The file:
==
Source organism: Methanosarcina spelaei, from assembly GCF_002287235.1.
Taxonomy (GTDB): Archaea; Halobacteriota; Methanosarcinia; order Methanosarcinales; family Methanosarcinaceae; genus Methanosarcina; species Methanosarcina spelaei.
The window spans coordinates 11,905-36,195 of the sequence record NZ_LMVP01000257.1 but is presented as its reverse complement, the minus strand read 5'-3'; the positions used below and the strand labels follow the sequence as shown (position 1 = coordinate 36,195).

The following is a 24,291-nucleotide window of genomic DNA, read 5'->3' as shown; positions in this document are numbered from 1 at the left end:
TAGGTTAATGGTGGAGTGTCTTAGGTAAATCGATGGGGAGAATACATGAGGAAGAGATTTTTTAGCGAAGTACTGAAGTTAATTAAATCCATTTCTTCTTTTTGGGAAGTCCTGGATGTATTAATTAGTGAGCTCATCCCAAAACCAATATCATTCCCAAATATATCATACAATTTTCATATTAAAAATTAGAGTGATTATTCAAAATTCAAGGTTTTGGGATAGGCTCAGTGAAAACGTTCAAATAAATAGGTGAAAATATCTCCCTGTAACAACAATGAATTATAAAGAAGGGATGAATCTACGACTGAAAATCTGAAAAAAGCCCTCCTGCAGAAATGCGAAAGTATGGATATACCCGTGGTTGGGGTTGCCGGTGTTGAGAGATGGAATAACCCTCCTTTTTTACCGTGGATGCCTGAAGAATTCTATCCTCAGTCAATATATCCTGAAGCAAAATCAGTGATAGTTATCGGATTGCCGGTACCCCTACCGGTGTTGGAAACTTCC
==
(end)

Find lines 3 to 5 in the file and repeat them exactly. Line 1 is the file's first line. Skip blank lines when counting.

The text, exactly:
The window spans coordinates 11,905-36,195 of the sequence record NZ_LMVP01000257.1 but is presented as its reverse complement, the minus strand read 5'-3'; the positions used below and the strand labels follow the sequence as shown (position 1 = coordinate 36,195).

The following is a 24,291-nucleotide window of genomic DNA, read 5'->3' as shown; positions in this document are numbered from 1 at the left end:
TAGGTTAATGGTGGAGTGTCTTAGGTAAATCGATGGGGAGAATACATGAGGAAGAGATTTTTTAGCGAAGTACTGAAGTTAATTAAATCCATTTCTTCTTTTTGGGAAGTCCTGGATGTATTAATTAGTGAGCTCATCCCAAAACCAATATCATTCCCAAATATATCATACAATTTTCATATTAAAAATTAGAGTGATTATTCAAAATTCAAGGTTTTGGGATAGGCTCAGTGAAAACGTTCAAATAAATAGGTGAAAATATCTCCCTGTAACAACAATGAATTATAAAGAAGGGATGAATCTACGACTGAAAATCTGAAAAAAGCCCTCCTGCAGAAATGCGAAAGTATGGATATACCCGTGGTTGGGGTTGCCGGTGTTGAGAGATGGAATAACCCTCCTTTTTTACCGTGGATGCCTGAAGAATTCTATCCTCAGTCAATATATCCTGAAGCAAAATCAGTGATAGTTATCGGATTGCCGGTACCCCTACCGGTGTTGGAAACTTCC